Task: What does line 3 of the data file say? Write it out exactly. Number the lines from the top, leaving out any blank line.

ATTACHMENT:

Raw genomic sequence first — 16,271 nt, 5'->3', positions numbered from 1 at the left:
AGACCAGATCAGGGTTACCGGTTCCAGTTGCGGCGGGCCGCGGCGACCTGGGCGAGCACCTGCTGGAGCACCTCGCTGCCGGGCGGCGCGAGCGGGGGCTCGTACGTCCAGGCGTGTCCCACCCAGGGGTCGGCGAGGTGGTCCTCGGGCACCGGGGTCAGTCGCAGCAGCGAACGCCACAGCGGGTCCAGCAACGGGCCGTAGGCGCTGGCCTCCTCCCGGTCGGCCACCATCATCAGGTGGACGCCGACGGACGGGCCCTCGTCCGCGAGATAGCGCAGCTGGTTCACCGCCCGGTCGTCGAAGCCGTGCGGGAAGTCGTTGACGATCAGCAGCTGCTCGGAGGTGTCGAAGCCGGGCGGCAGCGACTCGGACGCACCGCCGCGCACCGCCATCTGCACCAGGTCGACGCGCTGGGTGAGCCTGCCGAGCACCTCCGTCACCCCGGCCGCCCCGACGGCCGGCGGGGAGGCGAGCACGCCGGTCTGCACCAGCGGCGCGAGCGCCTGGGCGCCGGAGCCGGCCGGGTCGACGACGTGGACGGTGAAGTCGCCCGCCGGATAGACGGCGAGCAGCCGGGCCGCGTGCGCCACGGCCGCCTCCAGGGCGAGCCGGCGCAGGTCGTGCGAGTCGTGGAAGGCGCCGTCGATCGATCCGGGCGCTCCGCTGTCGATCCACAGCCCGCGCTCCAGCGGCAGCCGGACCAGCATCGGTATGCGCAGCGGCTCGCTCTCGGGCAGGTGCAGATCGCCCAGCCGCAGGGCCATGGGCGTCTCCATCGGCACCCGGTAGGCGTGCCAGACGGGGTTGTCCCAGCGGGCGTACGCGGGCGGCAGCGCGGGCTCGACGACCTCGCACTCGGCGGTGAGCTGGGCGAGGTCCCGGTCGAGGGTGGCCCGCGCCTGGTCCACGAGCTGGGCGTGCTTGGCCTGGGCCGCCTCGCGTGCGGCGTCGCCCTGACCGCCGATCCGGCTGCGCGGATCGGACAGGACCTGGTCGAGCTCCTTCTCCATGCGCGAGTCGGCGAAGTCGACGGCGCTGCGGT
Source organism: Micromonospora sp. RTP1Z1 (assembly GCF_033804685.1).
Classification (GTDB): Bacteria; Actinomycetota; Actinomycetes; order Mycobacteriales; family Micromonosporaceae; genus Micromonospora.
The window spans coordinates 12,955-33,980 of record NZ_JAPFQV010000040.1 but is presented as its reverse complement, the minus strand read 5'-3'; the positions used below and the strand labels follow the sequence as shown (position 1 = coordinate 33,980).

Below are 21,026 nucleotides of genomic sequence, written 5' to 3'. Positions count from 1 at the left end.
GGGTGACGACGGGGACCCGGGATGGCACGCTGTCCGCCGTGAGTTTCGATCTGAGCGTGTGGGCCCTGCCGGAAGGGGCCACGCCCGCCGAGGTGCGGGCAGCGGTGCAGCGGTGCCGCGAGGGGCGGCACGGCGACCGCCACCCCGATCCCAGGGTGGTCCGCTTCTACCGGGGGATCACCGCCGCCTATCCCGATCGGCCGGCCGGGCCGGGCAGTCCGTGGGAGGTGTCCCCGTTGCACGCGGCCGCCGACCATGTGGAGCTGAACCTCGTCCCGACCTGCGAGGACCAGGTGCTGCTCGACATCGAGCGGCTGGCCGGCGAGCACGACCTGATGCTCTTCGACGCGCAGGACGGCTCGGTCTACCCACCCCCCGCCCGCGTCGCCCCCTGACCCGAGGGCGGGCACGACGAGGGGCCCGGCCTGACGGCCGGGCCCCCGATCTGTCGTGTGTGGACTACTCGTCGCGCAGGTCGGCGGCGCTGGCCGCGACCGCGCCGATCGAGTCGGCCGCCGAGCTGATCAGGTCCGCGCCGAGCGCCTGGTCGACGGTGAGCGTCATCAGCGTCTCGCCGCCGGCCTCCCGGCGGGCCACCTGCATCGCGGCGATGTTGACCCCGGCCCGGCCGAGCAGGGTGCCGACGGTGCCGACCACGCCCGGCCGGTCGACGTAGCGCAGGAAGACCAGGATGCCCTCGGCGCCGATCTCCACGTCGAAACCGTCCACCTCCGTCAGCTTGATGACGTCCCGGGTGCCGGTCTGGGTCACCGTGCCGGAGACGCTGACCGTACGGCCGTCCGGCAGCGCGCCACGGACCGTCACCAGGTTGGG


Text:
Source organism: Micromonospora sp. RTP1Z1 (assembly GCF_033804685.1).